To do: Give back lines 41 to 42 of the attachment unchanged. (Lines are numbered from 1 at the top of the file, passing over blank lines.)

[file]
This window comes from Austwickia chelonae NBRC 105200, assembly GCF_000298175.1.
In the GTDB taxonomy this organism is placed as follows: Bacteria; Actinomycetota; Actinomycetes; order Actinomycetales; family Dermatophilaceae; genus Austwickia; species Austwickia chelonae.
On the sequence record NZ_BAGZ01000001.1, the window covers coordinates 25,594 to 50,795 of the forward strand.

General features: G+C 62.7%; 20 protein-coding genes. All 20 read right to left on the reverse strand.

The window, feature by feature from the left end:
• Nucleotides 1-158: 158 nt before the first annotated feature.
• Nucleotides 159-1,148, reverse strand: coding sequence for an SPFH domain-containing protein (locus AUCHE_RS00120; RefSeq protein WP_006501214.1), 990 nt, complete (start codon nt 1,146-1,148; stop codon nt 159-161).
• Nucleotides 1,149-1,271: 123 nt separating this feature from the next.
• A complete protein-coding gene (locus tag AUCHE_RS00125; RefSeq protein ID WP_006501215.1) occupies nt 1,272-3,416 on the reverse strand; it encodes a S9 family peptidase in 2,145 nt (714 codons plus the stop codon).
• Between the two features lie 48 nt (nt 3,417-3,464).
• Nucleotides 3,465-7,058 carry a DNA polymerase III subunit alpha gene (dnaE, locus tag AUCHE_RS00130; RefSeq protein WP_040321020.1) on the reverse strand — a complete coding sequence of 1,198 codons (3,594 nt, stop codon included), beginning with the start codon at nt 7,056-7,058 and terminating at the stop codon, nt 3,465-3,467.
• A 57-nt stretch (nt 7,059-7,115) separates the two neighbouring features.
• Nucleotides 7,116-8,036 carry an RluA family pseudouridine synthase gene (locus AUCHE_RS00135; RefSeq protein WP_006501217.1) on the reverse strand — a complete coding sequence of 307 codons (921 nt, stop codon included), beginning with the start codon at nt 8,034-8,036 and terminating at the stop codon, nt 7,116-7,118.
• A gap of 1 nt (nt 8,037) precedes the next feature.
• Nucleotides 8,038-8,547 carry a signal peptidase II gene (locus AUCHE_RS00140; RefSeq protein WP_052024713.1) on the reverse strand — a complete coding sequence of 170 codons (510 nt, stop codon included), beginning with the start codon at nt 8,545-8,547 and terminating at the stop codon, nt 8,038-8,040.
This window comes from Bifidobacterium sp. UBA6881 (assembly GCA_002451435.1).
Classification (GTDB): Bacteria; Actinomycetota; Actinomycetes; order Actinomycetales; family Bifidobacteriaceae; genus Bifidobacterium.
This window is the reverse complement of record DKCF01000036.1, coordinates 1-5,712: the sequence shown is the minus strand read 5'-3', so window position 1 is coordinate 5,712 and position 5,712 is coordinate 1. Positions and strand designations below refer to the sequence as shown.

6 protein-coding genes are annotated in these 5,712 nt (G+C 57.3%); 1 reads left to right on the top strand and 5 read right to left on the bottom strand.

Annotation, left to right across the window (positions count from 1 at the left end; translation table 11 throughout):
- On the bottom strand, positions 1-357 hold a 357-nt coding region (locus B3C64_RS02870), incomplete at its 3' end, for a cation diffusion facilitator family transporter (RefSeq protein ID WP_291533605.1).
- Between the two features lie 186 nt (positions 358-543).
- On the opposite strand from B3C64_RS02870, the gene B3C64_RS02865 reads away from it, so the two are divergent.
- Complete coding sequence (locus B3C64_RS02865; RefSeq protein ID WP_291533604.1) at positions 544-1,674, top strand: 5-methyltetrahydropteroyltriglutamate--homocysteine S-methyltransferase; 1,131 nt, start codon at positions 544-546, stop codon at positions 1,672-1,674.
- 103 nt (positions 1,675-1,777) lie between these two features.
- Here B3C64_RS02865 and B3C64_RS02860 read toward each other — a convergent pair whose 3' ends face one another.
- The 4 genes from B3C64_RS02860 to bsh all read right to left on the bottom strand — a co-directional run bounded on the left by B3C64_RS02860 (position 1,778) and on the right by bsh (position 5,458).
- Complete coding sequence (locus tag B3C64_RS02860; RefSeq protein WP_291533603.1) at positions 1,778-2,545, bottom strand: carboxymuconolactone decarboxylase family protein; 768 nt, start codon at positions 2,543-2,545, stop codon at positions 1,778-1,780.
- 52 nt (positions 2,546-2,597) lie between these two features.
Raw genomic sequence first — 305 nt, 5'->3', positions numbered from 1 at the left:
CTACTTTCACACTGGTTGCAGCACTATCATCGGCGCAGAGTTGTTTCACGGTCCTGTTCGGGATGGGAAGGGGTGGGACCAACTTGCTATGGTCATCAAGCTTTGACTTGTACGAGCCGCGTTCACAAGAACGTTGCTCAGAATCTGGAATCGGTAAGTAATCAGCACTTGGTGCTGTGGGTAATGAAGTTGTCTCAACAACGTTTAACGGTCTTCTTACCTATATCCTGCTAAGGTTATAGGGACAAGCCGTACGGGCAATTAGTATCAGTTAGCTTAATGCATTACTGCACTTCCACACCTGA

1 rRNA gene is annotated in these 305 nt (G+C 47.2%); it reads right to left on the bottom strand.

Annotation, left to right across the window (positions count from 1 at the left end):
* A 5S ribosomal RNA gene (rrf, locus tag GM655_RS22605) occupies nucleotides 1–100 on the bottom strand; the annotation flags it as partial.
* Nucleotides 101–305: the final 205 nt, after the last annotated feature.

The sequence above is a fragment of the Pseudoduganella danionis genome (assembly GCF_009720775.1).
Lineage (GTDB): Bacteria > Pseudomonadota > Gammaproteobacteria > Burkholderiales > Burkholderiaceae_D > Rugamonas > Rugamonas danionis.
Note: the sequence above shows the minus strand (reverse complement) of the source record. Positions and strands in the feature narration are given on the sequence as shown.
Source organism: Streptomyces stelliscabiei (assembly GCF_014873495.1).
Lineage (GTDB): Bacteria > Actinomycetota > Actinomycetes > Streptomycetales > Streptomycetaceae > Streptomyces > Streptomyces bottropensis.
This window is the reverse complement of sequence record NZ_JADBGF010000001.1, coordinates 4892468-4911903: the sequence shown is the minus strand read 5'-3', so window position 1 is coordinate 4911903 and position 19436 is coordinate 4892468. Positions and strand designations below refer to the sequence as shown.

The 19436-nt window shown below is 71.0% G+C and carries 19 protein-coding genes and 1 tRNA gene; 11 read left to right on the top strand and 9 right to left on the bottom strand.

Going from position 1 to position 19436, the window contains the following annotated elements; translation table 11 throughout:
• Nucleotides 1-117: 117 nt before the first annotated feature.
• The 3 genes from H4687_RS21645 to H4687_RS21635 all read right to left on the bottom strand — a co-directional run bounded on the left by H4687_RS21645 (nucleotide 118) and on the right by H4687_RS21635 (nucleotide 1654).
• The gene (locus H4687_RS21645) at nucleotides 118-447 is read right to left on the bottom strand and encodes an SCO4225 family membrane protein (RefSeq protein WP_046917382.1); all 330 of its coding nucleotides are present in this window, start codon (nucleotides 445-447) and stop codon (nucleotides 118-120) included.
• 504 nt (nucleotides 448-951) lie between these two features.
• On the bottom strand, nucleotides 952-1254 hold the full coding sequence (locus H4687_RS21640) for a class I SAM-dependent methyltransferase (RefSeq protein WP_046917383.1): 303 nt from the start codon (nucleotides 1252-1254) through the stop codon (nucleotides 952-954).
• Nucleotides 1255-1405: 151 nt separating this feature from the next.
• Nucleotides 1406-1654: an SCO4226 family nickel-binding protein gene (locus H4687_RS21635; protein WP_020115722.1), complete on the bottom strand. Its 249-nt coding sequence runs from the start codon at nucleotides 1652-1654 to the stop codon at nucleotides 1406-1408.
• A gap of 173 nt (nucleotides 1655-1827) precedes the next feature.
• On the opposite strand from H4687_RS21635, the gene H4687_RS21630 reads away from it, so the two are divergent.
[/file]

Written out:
This window is the reverse complement of sequence record NZ_JADBGF010000001.1, coordinates 4892468-4911903: the sequence shown is the minus strand read 5'-3', so window position 1 is coordinate 4911903 and position 19436 is coordinate 4892468. Positions and strand designations below refer to the sequence as shown.

The 19436-nt window shown below is 71.0% G+C and carries 19 protein-coding genes and 1 tRNA gene; 11 read left to right on the top strand and 9 right to left on the bottom strand.